Can a house hunter use squatters rights?
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Describing himself as a "savvy investor," a man used an arcane property-law doctrine known as adverse possession to squat in a vacant Dallas-area home.
Kenneth Robinson's gambit cost him $16 in filing fees paid to the county clerk's office, and he got eight rent-free months in a home valued at $340,000. The ploy gave him a hook to peddle an e-book explaining how other people could use adverse possession to squat in vacant homes and eventually claim legal title to those properties.
But lawyers familiar with the doctrine of adverse possession say Robinson got the law wrong. In February, the mortgage holder foreclosed. Robinson moved out rather than face eviction. Even though Robinson failed, it brings up the question of whether it's possible to succeed in taking a house via adverse possession.
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Sometimes referred to colloquially as "squatter's rights," adverse possession is an old legal doctrine designed to resolve property disputes and encourage efficient land use.
Courts use adverse possession to resolve property disputes that could date back decades, says Brian C. Rider, an adjunct professor at the University of Texas Law School in Austin. Disputes often involve as little as a foot or two of land. Rather than getting bogged down on where a property line was decades ago, courts use adverse possession to set boundaries in accordance with how residents use them today.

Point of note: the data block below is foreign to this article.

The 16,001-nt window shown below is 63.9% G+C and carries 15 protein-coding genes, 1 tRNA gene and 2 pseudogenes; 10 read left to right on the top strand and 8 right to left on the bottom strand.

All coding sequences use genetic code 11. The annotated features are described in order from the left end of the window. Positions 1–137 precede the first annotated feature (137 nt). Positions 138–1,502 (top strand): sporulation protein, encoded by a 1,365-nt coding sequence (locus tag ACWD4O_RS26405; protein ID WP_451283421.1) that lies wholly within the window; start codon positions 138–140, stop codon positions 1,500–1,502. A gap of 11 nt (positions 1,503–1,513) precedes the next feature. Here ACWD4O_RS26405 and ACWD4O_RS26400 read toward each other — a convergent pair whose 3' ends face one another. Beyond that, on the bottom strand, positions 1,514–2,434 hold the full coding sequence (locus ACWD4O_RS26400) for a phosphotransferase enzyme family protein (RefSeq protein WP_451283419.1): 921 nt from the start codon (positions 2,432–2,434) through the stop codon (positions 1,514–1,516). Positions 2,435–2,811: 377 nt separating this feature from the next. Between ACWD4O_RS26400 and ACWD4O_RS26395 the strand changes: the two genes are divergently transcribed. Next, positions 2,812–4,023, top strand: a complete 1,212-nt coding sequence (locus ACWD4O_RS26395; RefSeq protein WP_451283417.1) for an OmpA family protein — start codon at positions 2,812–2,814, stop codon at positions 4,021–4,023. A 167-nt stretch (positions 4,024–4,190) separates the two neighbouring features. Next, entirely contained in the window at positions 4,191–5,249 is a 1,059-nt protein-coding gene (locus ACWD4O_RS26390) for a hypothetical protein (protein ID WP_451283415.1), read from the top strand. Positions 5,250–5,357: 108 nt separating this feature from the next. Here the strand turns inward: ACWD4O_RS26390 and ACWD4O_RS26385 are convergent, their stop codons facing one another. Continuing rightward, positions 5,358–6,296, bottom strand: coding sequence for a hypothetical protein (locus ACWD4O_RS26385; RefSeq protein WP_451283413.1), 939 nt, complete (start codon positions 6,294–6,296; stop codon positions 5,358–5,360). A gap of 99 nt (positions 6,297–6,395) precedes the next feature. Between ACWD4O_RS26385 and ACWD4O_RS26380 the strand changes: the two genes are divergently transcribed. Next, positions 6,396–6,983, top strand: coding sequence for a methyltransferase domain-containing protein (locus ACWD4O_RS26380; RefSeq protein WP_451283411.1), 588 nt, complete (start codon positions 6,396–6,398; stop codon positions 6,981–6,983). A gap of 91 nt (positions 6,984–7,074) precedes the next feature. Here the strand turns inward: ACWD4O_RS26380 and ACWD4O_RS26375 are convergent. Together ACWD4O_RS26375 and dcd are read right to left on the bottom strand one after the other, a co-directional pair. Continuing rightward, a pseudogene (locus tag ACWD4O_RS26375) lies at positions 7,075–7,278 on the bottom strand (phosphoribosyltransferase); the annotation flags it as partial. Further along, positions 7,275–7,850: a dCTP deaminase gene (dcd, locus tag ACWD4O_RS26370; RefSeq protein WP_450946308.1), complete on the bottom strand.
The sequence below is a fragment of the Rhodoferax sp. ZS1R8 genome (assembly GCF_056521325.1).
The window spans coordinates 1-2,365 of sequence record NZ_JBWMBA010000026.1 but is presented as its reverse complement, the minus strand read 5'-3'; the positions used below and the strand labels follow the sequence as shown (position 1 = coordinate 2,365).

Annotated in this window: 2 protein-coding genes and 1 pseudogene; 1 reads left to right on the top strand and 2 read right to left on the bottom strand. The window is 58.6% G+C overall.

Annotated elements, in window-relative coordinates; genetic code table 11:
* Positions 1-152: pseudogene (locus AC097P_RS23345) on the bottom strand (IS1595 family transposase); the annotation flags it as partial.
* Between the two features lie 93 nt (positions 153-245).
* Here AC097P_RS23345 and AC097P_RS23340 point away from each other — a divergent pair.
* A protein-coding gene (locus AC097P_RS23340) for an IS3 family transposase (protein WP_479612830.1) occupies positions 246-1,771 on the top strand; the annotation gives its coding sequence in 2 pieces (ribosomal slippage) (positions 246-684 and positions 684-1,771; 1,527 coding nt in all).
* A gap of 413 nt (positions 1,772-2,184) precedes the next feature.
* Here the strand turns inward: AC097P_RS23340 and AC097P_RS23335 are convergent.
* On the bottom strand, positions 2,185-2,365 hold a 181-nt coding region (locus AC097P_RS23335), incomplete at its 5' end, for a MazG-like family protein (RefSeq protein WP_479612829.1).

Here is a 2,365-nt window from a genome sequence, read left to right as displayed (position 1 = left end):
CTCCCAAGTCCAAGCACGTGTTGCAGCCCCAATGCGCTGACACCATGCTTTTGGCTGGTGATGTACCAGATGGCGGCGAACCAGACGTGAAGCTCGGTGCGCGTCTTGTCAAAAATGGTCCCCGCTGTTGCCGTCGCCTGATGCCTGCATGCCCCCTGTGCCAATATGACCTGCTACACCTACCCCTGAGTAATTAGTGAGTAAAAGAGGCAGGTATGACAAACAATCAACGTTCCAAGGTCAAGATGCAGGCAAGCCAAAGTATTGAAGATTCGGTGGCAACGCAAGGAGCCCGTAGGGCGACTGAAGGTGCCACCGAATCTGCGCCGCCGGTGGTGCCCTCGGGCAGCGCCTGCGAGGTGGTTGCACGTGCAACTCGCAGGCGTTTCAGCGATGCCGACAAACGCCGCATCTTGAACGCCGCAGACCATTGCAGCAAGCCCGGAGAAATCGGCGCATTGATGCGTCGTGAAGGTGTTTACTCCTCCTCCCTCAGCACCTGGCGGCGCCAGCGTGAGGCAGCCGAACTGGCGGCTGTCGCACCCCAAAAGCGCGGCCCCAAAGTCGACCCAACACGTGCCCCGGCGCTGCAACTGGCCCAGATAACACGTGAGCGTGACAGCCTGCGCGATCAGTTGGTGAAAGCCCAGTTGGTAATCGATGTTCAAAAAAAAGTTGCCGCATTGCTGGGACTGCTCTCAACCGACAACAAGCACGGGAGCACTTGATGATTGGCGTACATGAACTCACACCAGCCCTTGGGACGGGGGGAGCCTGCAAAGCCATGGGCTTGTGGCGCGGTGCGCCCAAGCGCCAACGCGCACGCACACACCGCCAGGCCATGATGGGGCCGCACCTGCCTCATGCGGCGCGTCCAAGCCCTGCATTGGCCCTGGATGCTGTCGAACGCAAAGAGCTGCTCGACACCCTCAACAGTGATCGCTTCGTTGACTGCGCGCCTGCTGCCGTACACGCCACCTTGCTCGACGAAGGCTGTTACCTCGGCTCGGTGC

What adverse possession does not do, says Rider, is establish so-called squatter's rights.
"The idea, which seems to be in vogue among people who want to become squatters, is that they get some rights immediately," Rider says. "That is not so. A squatter is a trespasser until he or she has been there long enough to get the benefits of the adverse possession statutes."
Adverse possession statutes exist in almost every state, and while the particulars vary, the general idea remains the same, says Charles Gallagher III, a real estate lawyer in St. Petersburg, Fla.
"Generally speaking, adverse possession requires possession that is actual, open, notorious, exclusive, hostile, under cover of claim or right, and continuous and uninterrupted for the statutory period," Gallagher says.
In some states, the statutory period can be as long as 20 years; in others, it may be as few as seven years. But satisfying the numerous possession elements can often be tricky because it's not enough just to be present on the property.
"The difficult elements for a squatter would be exclusive use through some lawful claim or right," Gallagher says.
A squatter would achieve adverse possession only if he or she had a legal basis for being there and if the squatter's presence had the hallmarks of ownership. Courts usually expect those asserting claims of adverse possession to pay property taxes, maintain the land and generally treat it the way an owner would.
Lawyers familiar with adverse possession caution troubled homeowners against following Robinson's lead.
"I doubt that homeowners can meet the legal criteria to own their home outright under these legal standards," Gallagher says, adding that the owner still would owe the mortgage.
Homeowners seldom encounter property disputes involving adverse possession. If they do, it's usually a dispute over something such as a fence or a driveway. The doctrine tends to be more useful in rural areas where demarcation lines aren't visible.
"However, to squat in someone's home and satisfy the elements ... is more like an urban legend -- you hear a lot about it, but no one has actually met anybody that has done it," says Lionel Bashore, an attorney in Shelby Township, Mich.